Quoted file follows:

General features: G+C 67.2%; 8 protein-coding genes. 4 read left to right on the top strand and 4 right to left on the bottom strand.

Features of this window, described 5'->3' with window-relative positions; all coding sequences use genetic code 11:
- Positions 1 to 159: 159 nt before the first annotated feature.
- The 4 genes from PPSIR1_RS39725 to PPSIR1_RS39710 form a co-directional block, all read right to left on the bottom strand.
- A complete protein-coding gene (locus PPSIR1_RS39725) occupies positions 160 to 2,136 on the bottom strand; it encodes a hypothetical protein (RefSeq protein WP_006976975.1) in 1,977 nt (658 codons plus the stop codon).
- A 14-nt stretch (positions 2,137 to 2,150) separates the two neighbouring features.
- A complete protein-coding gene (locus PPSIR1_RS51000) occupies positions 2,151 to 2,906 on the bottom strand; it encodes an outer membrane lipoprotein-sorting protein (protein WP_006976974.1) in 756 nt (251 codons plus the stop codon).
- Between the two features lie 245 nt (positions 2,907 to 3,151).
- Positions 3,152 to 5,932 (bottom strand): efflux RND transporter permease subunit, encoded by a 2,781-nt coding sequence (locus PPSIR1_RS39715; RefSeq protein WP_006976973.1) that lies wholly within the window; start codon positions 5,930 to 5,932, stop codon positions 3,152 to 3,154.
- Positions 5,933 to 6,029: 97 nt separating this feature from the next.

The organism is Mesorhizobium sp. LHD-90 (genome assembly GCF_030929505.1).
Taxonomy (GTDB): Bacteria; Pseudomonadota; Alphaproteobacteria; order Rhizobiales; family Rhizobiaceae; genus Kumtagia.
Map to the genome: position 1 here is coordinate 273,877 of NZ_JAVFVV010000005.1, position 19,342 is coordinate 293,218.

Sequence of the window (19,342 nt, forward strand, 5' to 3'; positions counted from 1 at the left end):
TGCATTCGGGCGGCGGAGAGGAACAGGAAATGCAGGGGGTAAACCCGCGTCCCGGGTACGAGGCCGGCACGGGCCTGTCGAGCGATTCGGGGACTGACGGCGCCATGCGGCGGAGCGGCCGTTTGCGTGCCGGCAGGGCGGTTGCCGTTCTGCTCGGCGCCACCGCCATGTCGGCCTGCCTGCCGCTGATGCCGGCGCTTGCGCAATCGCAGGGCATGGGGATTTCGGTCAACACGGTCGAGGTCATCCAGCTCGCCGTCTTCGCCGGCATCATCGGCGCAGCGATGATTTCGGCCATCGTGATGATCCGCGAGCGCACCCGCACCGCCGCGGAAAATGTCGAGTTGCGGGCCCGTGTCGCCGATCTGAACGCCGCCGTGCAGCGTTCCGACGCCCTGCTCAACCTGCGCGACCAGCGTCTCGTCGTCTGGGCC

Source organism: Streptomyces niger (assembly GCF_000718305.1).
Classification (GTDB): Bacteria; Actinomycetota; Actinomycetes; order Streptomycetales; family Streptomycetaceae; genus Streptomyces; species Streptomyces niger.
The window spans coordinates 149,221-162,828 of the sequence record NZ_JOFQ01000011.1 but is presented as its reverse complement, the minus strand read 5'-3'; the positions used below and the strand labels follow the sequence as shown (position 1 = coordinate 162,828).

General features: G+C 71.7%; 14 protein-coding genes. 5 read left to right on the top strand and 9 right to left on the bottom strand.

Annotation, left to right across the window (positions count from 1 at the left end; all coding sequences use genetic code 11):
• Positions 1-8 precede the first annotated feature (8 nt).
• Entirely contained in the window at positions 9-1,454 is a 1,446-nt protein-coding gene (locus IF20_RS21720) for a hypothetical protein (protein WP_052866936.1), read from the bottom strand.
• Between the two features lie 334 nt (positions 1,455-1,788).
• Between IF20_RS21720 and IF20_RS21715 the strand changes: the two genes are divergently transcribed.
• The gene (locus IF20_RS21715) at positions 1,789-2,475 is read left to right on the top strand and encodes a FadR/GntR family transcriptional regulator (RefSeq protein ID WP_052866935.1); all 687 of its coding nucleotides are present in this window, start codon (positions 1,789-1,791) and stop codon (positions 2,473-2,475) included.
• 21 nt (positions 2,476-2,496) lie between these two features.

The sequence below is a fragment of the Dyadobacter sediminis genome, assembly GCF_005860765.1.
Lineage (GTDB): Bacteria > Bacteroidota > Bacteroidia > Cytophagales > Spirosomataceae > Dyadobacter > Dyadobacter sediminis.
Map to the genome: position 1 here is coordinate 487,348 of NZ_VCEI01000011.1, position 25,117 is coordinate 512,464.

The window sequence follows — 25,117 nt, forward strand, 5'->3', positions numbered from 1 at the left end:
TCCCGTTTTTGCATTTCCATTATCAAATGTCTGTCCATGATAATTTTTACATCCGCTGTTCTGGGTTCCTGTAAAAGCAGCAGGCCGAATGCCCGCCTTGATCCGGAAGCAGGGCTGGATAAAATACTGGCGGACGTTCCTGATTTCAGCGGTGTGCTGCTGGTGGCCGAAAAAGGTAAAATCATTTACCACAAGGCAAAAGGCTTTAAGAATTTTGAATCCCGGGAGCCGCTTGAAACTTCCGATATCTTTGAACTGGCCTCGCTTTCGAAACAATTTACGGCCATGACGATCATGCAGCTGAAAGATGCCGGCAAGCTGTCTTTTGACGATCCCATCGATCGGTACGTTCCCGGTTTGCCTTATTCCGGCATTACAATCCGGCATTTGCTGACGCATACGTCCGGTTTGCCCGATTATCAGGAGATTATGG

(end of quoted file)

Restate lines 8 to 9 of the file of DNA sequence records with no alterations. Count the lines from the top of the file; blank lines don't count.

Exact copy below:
- Between the two features lie 245 nt (positions 2,907 to 3,151).
- Positions 3,152 to 5,932 (bottom strand): efflux RND transporter permease subunit, encoded by a 2,781-nt coding sequence (locus PPSIR1_RS39715; RefSeq protein WP_006976973.1) that lies wholly within the window; start codon positions 5,930 to 5,932, stop codon positions 3,152 to 3,154.